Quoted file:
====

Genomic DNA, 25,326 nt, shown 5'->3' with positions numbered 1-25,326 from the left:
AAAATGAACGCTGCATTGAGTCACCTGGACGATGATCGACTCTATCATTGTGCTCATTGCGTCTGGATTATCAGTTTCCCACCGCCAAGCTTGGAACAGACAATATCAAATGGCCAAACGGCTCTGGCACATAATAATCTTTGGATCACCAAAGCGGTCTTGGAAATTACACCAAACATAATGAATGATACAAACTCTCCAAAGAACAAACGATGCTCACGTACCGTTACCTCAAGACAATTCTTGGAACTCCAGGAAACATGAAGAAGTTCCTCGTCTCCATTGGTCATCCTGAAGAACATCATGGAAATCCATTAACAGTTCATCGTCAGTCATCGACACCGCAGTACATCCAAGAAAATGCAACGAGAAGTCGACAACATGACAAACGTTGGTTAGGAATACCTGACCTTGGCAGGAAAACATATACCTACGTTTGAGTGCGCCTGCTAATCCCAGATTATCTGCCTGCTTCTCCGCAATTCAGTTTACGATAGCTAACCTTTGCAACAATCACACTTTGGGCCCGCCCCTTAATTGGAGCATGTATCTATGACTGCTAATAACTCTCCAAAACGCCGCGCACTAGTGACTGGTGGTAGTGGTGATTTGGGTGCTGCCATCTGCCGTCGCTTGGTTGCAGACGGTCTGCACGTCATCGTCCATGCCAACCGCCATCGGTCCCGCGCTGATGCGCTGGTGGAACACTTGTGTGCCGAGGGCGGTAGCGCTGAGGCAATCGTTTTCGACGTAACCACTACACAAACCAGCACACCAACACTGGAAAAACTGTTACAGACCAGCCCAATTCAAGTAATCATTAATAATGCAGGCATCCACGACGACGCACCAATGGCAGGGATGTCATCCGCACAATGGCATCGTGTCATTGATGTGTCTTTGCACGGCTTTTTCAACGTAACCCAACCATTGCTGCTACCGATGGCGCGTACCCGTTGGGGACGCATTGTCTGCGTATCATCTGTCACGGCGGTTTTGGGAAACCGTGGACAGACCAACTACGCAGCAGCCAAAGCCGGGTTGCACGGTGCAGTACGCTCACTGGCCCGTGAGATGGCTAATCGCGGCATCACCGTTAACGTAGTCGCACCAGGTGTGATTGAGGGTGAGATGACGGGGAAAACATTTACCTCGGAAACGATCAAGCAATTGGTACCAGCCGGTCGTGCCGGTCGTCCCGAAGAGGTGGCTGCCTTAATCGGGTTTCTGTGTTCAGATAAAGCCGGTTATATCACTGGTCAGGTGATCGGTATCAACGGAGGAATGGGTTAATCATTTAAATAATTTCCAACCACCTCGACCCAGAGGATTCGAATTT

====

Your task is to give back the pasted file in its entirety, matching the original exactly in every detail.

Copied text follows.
Genomic DNA, 25,326 nt, shown 5'->3' with positions numbered 1-25,326 from the left:
AAAATGAACGCTGCATTGAGTCACCTGGACGATGATCGACTCTATCATTGTGCTCATTGCGTCTGGATTATCAGTTTCCCACCGCCAAGCTTGGAACAGACAATATCAAATGGCCAAACGGCTCTGGCACATAATAATCTTTGGATCACCAAAGCGGTCTTGGAAATTACACCAAACATAATGAATGATACAAACTCTCCAAAGAACAAACGATGCTCACGTACCGTTACCTCAAGACAATTCTTGGAACTCCAGGAAACATGAAGAAGTTCCTCGTCTCCATTGGTCATCCTGAAGAACATCATGGAAATCCATTAACAGTTCATCGTCAGTCATCGACACCGCAGTACATCCAAGAAAATGCAACGAGAAGTCGACAACATGACAAACGTTGGTTAGGAATACCTGACCTTGGCAGGAAAACATATACCTACGTTTGAGTGCGCCTGCTAATCCCAGATTATCTGCCTGCTTCTCCGCAATTCAGTTTACGATAGCTAACCTTTGCAACAATCACACTTTGGGCCCGCCCCTTAATTGGAGCATGTATCTATGACTGCTAATAACTCTCCAAAACGCCGCGCACTAGTGACTGGTGGTAGTGGTGATTTGGGTGCTGCCATCTGCCGTCGCTTGGTTGCAGACGGTCTGCACGTCATCGTCCATGCCAACCGCCATCGGTCCCGCGCTGATGCGCTGGTGGAACACTTGTGTGCCGAGGGCGGTAGCGCTGAGGCAATCGTTTTCGACGTAACCACTACACAAACCAGCACACCAACACTGGAAAAACTGTTACAGACCAGCCCAATTCAAGTAATCATTAATAATGCAGGCATCCACGACGACGCACCAATGGCAGGGATGTCATCCGCACAATGGCATCGTGTCATTGATGTGTCTTTGCACGGCTTTTTCAACGTAACCCAACCATTGCTGCTACCGATGGCGCGTACCCGTTGGGGACGCATTGTCTGCGTATCATCTGTCACGGCGGTTTTGGGAAACCGTGGACAGACCAACTACGCAGCAGCCAAAGCCGGGTTGCACGGTGCAGTACGCTCACTGGCCCGTGAGATGGCTAATCGCGGCATCACCGTTAACGTAGTCGCACCAGGTGTGATTGAGGGTGAGATGACGGGGAAAACATTTACCTCGGAAACGATCAAGCAATTGGTACCAGCCGGTCGTGCCGGTCGTCCCGAAGAGGTGGCTGCCTTAATCGGGTTTCTGTGTTCAGATAAAGCCGGTTATATCACTGGTCAGGTGATCGGTATCAACGGAGGAATGGGTTAATCATTTAAATAATTTCCAACCACCTCGACCCAGAGGATTCGAATTT